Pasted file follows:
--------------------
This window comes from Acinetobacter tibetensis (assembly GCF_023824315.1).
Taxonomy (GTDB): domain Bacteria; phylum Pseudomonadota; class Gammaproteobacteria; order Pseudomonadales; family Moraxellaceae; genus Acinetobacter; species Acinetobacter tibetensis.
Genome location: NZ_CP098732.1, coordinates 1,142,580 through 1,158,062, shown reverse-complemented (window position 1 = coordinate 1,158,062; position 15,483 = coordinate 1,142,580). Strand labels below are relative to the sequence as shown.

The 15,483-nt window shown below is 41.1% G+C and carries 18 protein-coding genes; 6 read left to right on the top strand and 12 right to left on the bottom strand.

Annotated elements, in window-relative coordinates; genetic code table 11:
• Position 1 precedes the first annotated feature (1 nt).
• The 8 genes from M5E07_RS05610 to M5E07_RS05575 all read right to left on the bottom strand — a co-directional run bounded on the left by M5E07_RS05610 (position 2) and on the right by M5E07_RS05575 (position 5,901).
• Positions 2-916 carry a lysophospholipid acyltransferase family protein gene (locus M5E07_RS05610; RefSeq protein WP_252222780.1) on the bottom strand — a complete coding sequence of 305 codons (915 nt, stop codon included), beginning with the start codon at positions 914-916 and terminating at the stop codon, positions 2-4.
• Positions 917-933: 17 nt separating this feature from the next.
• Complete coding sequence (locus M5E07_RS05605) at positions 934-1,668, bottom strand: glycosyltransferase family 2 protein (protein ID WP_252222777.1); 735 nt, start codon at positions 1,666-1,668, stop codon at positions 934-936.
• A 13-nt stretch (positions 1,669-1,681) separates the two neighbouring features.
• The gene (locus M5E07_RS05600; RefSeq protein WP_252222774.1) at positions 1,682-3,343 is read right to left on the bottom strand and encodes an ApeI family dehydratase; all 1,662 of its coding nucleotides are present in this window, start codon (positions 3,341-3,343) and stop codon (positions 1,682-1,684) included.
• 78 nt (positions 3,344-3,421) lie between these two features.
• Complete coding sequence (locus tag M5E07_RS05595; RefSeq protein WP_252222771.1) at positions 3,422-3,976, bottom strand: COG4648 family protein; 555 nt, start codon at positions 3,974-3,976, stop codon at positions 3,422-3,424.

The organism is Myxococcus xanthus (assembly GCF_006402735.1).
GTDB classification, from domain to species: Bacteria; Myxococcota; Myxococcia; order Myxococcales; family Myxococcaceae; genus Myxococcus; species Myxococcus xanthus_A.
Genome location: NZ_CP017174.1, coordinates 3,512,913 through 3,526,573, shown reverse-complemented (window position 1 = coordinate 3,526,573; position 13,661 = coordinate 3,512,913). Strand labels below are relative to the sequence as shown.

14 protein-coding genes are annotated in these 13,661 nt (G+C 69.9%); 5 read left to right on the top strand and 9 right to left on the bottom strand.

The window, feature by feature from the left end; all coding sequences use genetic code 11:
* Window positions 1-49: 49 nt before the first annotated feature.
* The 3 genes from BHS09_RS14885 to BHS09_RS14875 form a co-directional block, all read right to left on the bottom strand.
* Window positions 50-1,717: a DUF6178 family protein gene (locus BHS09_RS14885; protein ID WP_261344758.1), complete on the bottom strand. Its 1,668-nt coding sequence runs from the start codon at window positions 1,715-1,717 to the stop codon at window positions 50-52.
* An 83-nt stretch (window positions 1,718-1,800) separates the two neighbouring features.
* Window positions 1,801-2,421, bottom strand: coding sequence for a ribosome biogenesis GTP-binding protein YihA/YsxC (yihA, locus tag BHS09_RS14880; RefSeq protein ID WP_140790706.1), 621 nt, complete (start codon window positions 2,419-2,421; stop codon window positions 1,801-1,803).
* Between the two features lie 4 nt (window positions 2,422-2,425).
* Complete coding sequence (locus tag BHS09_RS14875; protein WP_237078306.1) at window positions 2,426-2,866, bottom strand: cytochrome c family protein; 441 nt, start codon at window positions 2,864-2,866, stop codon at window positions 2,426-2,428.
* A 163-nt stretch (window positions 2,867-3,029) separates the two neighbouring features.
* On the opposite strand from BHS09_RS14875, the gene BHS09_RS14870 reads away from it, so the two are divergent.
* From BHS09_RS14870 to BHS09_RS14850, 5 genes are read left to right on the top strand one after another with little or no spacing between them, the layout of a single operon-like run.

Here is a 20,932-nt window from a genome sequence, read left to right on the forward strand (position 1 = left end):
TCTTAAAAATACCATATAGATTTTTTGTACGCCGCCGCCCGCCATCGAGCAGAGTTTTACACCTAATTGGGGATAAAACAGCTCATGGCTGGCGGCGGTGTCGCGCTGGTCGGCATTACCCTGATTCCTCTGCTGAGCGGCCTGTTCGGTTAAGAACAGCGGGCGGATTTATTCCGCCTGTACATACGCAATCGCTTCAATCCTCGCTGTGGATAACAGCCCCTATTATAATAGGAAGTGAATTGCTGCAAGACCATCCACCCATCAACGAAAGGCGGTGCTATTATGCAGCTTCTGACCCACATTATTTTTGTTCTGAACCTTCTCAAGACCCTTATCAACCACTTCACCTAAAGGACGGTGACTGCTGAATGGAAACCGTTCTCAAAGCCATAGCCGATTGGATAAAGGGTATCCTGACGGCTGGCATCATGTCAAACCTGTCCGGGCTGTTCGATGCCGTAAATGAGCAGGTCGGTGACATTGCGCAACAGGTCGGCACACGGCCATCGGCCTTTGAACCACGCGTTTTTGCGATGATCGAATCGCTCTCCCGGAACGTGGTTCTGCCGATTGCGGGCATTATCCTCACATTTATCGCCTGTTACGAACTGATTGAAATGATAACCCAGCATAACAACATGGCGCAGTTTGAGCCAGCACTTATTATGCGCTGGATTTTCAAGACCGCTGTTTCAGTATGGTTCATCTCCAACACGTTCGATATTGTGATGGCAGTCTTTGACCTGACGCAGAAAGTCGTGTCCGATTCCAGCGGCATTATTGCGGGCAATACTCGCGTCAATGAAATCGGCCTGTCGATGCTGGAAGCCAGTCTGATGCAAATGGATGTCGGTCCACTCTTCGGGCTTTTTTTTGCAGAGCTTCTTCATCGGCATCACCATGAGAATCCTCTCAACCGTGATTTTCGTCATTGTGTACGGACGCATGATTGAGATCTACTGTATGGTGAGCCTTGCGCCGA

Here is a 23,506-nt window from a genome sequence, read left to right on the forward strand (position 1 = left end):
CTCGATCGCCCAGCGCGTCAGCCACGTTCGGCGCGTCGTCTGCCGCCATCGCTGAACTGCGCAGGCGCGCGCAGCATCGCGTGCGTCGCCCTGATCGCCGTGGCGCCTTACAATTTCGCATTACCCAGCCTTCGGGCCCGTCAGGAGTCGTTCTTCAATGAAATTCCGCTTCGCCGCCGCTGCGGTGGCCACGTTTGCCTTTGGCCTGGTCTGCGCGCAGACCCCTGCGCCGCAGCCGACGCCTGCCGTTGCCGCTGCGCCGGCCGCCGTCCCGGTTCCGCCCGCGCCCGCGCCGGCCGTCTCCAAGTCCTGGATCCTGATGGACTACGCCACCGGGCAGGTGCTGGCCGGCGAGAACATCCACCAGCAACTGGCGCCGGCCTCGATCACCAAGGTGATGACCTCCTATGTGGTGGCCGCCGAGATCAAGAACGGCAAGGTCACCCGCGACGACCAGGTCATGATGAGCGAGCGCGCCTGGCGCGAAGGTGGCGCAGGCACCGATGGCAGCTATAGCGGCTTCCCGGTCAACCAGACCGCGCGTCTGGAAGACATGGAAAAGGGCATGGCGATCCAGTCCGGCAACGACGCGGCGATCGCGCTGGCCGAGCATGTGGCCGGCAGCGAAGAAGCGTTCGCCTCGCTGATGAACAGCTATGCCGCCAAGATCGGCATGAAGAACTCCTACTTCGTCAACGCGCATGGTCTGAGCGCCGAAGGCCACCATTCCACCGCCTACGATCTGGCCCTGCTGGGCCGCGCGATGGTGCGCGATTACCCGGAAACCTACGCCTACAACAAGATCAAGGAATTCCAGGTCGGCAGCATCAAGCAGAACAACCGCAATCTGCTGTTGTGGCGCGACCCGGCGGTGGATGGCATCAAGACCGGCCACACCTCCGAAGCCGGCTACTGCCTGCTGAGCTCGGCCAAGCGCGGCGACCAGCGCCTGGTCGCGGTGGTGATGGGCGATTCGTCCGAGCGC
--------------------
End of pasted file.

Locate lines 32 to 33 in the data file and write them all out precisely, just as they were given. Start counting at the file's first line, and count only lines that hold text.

Here is a 23,506-nt window from a genome sequence, read left to right on the forward strand (position 1 = left end):
CTCGATCGCCCAGCGCGTCAGCCACGTTCGGCGCGTCGTCTGCCGCCATCGCTGAACTGCGCAGGCGCGCGCAGCATCGCGTGCGTCGCCCTGATCGCCGTGGCGCCTTACAATTTCGCATTACCCAGCCTTCGGGCCCGTCAGGAGTCGTTCTTCAATGAAATTCCGCTTCGCCGCCGCTGCGGTGGCCACGTTTGCCTTTGGCCTGGTCTGCGCGCAGACCCCTGCGCCGCAGCCGACGCCTGCCGTTGCCGCTGCGCCGGCCGCCGTCCCGGTTCCGCCCGCGCCCGCGCCGGCCGTCTCCAAGTCCTGGATCCTGATGGACTACGCCACCGGGCAGGTGCTGGCCGGCGAGAACATCCACCAGCAACTGGCGCCGGCCTCGATCACCAAGGTGATGACCTCCTATGTGGTGGCCGCCGAGATCAAGAACGGCAAGGTCACCCGCGACGACCAGGTCATGATGAGCGAGCGCGCCTGGCGCGAAGGTGGCGCAGGCACCGATGGCAGCTATAGCGGCTTCCCGGTCAACCAGACCGCGCGTCTGGAAGACATGGAAAAGGGCATGGCGATCCAGTCCGGCAACGACGCGGCGATCGCGCTGGCCGAGCATGTGGCCGGCAGCGAAGAAGCGTTCGCCTCGCTGATGAACAGCTATGCCGCCAAGATCGGCATGAAGAACTCCTACTTCGTCAACGCGCATGGTCTGAGCGCCGAAGGCCACCATTCCACCGCCTACGATCTGGCCCTGCTGGGCCGCGCGATGGTGCGCGATTACCCGGAAACCTACGCCTACAACAAGATCAAGGAATTCCAGGTCGGCAGCATCAAGCAGAACAACCGCAATCTGCTGTTGTGGCGCGACCCGGCGGTGGATGGCATCAAGACCGGCCACACCTCCGAAGCCGGCTACTGCCTGCTGAGCTCGGCCAAGCGCGGCGACCAGCGCCTGGTCGCGGTGGTGATGGGCGATTCGTCCGAGCGC